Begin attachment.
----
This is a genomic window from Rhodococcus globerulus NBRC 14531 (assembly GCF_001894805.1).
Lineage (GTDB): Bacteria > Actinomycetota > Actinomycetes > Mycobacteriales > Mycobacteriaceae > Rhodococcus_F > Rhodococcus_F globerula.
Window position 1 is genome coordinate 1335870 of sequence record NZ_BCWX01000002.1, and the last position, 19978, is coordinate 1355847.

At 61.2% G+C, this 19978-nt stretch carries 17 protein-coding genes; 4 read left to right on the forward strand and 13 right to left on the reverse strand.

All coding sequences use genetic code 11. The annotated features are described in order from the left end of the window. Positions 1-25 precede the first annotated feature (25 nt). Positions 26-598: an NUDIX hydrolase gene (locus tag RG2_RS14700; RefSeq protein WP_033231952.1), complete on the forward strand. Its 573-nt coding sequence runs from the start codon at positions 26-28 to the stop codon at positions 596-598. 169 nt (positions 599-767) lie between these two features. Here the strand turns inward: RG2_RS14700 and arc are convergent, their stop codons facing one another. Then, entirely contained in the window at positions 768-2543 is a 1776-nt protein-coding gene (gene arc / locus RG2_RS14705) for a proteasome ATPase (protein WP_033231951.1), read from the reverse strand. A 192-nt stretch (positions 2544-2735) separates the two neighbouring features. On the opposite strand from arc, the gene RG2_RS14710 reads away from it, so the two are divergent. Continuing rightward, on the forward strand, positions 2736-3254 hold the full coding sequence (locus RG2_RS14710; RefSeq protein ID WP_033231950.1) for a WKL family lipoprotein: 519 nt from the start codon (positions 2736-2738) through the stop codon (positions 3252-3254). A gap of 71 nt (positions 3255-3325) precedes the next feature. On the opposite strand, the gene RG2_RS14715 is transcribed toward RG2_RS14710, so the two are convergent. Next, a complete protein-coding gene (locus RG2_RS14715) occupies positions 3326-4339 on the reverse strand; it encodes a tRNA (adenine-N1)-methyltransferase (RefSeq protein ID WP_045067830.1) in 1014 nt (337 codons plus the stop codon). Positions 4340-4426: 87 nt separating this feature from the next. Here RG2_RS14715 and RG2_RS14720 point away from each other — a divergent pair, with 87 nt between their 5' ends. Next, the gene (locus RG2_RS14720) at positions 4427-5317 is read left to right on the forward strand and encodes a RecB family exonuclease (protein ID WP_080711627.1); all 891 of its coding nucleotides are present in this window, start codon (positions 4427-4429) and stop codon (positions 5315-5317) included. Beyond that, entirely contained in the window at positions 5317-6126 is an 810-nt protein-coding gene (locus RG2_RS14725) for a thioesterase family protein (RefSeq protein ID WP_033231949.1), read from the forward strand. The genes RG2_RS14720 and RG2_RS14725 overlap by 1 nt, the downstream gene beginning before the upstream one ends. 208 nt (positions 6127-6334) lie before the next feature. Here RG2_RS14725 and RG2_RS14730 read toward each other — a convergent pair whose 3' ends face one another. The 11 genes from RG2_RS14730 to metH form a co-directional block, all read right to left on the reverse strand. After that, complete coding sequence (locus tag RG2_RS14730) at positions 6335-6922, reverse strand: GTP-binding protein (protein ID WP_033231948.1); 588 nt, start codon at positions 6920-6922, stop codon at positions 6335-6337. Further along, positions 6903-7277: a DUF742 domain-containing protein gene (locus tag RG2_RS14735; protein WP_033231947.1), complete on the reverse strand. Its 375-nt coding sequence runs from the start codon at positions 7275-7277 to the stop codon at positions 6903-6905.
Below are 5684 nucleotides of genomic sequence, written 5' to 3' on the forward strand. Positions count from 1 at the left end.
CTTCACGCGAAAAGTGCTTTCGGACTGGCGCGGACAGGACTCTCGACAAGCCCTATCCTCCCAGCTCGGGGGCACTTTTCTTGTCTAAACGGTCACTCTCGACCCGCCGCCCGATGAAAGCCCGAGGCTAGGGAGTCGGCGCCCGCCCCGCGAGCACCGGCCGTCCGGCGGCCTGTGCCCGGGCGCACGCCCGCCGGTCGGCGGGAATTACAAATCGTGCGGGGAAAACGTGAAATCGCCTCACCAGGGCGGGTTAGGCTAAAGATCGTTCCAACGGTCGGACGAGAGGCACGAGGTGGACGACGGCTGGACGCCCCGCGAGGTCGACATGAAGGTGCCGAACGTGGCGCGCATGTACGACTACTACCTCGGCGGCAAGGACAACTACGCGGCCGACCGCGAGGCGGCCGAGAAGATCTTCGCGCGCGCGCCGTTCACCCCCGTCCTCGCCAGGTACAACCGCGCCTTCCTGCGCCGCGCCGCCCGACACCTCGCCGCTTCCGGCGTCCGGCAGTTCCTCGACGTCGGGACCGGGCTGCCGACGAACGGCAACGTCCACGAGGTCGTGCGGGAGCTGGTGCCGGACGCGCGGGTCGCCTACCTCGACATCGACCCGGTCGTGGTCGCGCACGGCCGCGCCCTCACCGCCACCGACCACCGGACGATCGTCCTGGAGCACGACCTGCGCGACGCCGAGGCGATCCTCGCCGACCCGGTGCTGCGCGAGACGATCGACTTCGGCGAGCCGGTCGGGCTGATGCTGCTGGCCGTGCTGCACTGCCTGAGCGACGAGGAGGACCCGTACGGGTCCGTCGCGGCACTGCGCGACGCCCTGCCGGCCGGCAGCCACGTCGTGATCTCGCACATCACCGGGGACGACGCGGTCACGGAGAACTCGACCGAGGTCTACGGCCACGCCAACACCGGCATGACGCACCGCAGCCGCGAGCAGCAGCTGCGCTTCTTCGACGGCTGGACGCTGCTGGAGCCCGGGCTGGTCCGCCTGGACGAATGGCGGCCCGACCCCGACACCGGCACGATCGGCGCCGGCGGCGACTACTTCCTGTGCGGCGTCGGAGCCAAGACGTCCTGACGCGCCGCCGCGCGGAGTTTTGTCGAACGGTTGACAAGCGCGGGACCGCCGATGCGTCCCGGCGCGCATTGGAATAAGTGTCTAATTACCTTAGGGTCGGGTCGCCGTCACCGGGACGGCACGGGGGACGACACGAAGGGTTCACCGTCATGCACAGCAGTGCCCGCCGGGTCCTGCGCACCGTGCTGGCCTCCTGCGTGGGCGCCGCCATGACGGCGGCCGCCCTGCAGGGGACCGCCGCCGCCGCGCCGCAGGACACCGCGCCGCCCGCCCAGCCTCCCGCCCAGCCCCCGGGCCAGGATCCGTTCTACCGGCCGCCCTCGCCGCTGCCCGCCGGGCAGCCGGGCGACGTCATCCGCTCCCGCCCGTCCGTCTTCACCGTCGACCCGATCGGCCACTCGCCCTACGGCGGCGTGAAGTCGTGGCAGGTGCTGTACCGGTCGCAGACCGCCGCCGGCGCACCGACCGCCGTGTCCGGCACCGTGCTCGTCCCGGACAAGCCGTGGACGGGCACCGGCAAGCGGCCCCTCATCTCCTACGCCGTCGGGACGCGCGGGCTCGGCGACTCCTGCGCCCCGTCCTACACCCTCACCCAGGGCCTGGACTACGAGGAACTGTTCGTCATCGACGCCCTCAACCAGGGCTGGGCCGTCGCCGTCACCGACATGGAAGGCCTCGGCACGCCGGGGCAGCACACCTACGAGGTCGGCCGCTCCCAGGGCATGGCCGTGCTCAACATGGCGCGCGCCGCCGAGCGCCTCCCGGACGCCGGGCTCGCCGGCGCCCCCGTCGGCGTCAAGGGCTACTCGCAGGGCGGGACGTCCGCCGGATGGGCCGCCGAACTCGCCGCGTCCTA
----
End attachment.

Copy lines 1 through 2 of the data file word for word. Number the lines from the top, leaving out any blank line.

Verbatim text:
This is a genomic window from Rhodococcus globerulus NBRC 14531 (assembly GCF_001894805.1).
Lineage (GTDB): Bacteria > Actinomycetota > Actinomycetes > Mycobacteriales > Mycobacteriaceae > Rhodococcus_F > Rhodococcus_F globerula.